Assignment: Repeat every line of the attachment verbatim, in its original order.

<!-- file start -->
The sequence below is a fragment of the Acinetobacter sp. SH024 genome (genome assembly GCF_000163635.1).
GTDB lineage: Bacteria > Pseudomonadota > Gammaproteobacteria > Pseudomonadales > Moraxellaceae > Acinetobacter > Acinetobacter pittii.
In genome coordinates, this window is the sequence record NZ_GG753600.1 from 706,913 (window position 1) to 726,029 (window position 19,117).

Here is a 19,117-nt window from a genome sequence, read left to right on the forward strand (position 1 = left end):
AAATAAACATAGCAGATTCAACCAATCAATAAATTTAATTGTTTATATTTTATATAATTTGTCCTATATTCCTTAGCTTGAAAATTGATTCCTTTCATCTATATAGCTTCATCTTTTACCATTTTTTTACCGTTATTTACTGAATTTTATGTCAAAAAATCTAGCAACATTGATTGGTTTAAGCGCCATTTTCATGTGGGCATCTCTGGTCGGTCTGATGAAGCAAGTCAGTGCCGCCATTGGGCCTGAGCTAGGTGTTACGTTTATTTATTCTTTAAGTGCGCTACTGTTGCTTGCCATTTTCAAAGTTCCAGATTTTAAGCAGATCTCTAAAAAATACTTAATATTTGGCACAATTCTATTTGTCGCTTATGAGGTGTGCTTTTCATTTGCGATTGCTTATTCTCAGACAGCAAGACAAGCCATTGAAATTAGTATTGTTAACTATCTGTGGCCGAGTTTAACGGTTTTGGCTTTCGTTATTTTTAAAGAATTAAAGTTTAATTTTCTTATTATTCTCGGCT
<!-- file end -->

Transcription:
The sequence below is a fragment of the Acinetobacter sp. SH024 genome (genome assembly GCF_000163635.1).
GTDB lineage: Bacteria > Pseudomonadota > Gammaproteobacteria > Pseudomonadales > Moraxellaceae > Acinetobacter > Acinetobacter pittii.
In genome coordinates, this window is the sequence record NZ_GG753600.1 from 706,913 (window position 1) to 726,029 (window position 19,117).

Here is a 19,117-nt window from a genome sequence, read left to right on the forward strand (position 1 = left end):
AAATAAACATAGCAGATTCAACCAATCAATAAATTTAATTGTTTATATTTTATATAATTTGTCCTATATTCCTTAGCTTGAAAATTGATTCCTTTCATCTATATAGCTTCATCTTTTACCATTTTTTTACCGTTATTTACTGAATTTTATGTCAAAAAATCTAGCAACATTGATTGGTTTAAGCGCCATTTTCATGTGGGCATCTCTGGTCGGTCTGATGAAGCAAGTCAGTGCCGCCATTGGGCCTGAGCTAGGTGTTACGTTTATTTATTCTTTAAGTGCGCTACTGTTGCTTGCCATTTTCAAAGTTCCAGATTTTAAGCAGATCTCTAAAAAATACTTAATATTTGGCACAATTCTATTTGTCGCTTATGAGGTGTGCTTTTCATTTGCGATTGCTTATTCTCAGACAGCAAGACAAGCCATTGAAATTAGTATTGTTAACTATCTGTGGCCGAGTTTAACGGTTTTGGCTTTCGTTATTTTTAAAGAATTAAAGTTTAATTTTCTTATTATTCTCGGCT